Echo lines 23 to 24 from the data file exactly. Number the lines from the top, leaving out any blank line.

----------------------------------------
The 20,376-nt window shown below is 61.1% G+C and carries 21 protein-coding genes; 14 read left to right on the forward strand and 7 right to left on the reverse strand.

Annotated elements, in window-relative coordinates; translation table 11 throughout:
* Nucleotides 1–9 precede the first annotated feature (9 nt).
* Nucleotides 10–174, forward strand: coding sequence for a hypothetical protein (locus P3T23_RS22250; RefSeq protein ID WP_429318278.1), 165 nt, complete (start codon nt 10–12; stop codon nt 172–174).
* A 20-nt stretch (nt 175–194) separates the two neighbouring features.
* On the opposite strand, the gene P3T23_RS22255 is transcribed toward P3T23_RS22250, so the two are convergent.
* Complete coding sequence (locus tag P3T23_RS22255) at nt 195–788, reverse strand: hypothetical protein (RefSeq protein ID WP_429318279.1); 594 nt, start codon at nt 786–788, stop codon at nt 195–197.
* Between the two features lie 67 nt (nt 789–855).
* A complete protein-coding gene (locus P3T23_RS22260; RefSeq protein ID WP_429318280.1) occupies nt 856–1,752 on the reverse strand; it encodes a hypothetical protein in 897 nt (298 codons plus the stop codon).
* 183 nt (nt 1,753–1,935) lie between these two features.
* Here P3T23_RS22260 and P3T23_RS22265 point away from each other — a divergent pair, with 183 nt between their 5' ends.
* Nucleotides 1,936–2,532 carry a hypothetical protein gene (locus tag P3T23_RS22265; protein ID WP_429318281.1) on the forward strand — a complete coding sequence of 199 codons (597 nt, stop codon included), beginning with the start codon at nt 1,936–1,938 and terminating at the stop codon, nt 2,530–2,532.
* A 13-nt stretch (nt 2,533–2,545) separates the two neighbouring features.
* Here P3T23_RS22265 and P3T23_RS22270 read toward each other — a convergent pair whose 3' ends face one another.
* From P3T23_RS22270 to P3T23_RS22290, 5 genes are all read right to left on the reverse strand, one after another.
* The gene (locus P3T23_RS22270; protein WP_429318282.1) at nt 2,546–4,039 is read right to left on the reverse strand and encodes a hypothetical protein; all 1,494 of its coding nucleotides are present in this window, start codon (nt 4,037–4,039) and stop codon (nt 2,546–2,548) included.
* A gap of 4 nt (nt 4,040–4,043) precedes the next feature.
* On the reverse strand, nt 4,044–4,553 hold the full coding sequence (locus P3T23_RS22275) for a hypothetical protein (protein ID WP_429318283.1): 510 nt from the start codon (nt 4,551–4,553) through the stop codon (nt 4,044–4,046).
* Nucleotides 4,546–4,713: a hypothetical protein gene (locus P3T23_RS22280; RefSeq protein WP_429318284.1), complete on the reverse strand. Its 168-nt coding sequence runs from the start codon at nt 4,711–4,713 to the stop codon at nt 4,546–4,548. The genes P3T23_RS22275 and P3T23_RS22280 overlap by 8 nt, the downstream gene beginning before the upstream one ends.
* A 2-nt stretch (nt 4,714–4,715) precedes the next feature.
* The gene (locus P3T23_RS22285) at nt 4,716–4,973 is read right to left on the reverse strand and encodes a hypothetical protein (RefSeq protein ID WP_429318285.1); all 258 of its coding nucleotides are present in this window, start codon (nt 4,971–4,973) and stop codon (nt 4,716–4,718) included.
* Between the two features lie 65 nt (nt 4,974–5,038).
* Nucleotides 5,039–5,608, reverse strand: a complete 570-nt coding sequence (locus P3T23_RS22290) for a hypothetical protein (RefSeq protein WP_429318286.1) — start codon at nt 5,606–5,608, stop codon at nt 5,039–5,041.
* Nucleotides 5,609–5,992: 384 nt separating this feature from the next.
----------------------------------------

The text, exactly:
* Nucleotides 5,039–5,608, reverse strand: a complete 570-nt coding sequence (locus P3T23_RS22290) for a hypothetical protein (RefSeq protein WP_429318286.1) — start codon at nt 5,606–5,608, stop codon at nt 5,039–5,041.
* Nucleotides 5,609–5,992: 384 nt separating this feature from the next.